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Orders of the Day — New Towns Bill

Part of the debate – in the House of Commons at 12:00 am on 28th November 1957.

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Photo of Mr Martin Maddan Mr Martin Maddan , Hitchin 12:00 am, 28th November 1957

I want to tell the hon. and learned Member something about the background of the occasion to which he refers. It had not been my original intention to do so, because it is not a very noble history, but I shall do so since the hon. and learned Member has referred to it.

The fact is that an increase in rent, which happened to be combined with a supplementary rate, created a difficult situation for tenants. I want to refer to the resistance and agitation. Anybody resists having to pay more for anything, but the agitation took the form of demonstrations which were far from orderly, which caused the police a great deal of trouble, which resulted in damage to property, in children in prams being pushed across the High Street in front of traffic to hold it up and stop it, and in local dignitaries, such as the vicar, making protests, as the vicar did in his sermon the following Sunday.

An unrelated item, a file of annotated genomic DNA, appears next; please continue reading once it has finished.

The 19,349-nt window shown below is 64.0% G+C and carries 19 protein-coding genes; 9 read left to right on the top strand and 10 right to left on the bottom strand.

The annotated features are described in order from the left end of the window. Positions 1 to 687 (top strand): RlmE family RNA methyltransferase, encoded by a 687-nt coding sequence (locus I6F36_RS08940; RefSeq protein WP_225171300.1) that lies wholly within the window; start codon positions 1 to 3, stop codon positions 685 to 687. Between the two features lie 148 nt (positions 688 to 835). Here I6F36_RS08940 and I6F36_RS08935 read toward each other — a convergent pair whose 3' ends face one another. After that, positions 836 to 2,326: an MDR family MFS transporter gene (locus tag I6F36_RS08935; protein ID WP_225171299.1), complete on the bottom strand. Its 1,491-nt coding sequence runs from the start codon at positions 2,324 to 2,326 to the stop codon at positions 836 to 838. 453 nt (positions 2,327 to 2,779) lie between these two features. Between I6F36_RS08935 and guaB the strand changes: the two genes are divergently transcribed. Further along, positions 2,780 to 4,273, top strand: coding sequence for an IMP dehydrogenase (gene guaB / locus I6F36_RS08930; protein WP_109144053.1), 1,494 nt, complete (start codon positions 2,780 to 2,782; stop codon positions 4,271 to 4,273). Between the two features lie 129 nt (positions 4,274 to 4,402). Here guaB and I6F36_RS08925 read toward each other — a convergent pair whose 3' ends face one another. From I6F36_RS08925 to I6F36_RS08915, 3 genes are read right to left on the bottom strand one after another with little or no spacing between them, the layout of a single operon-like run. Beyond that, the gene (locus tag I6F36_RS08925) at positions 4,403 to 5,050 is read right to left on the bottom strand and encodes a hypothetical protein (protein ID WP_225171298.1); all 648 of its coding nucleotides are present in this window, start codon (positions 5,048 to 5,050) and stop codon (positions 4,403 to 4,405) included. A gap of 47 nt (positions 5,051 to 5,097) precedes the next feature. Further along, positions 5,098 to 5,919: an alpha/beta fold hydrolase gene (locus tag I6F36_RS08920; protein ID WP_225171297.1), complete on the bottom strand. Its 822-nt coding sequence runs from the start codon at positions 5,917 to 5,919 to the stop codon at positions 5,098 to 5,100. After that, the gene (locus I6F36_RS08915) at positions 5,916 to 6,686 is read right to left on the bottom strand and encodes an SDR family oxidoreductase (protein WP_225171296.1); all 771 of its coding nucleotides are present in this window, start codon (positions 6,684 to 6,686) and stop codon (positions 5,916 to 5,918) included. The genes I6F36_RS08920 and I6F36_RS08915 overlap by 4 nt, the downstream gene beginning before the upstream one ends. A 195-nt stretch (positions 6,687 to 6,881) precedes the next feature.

It is perfectly clear that the resistance apparent from that sort of thing was synthetic and had been worked up by people whose interest it was to work up agitation. As the corporation reported, and it was perfectly clear from the fact that when it came to the point people did pay up, the resistance was not nearly as strong as one might have been led to suppose.

I was saying that people do not lie awake at nights thinking about increased rents and I said that that was my view after having spoken recently to many people living in the new town. I was about to add that in one respect things are very much better now than they were five years ago. Five years ago, the provision of schools was a very pressing problem, but now, although the position is by no means perfect, it is certainly not a matter of great concern.

There are, however, still some matters which affect the Second Reading of this Bill, because it is no good voting money for a certain purpose if other purposes ancillary to that are not achieved. It means that the main purpose is undermined. In particular, I want to point out that Stevenage has no hospital and no out-patients' clinic, and I hope that my right hon. Friend will put all possible pressure on his colleague the Minister of Health to hasten that work—